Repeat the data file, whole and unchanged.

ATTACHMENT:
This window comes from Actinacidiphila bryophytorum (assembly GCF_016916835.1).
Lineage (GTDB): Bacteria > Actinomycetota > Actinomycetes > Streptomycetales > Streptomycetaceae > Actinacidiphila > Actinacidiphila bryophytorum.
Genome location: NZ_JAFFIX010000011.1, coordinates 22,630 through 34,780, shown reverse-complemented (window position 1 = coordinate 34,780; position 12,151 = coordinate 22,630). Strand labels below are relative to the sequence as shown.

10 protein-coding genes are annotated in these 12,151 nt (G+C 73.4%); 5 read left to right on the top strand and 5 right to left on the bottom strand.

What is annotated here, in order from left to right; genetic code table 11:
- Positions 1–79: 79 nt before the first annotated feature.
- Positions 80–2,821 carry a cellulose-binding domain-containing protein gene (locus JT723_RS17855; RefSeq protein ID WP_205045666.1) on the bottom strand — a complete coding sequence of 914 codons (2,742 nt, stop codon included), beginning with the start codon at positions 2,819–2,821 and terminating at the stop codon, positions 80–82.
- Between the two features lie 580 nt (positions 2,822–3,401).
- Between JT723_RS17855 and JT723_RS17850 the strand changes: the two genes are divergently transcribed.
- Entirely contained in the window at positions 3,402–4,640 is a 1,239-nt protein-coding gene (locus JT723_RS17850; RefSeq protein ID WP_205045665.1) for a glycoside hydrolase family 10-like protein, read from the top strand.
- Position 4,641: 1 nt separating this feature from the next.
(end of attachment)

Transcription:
This window comes from Actinacidiphila bryophytorum (assembly GCF_016916835.1).
Lineage (GTDB): Bacteria > Actinomycetota > Actinomycetes > Streptomycetales > Streptomycetaceae > Actinacidiphila > Actinacidiphila bryophytorum.
Genome location: NZ_JAFFIX010000011.1, coordinates 22,630 through 34,780, shown reverse-complemented (window position 1 = coordinate 34,780; position 12,151 = coordinate 22,630). Strand labels below are relative to the sequence as shown.

10 protein-coding genes are annotated in these 12,151 nt (G+C 73.4%); 5 read left to right on the top strand and 5 right to left on the bottom strand.

What is annotated here, in order from left to right; genetic code table 11:
- Positions 1–79: 79 nt before the first annotated feature.
- Positions 80–2,821 carry a cellulose-binding domain-containing protein gene (locus JT723_RS17855; RefSeq protein ID WP_205045666.1) on the bottom strand — a complete coding sequence of 914 codons (2,742 nt, stop codon included), beginning with the start codon at positions 2,819–2,821 and terminating at the stop codon, positions 80–82.
- Between the two features lie 580 nt (positions 2,822–3,401).
- Between JT723_RS17855 and JT723_RS17850 the strand changes: the two genes are divergently transcribed.
- Entirely contained in the window at positions 3,402–4,640 is a 1,239-nt protein-coding gene (locus JT723_RS17850; RefSeq protein ID WP_205045665.1) for a glycoside hydrolase family 10-like protein, read from the top strand.
- Position 4,641: 1 nt separating this feature from the next.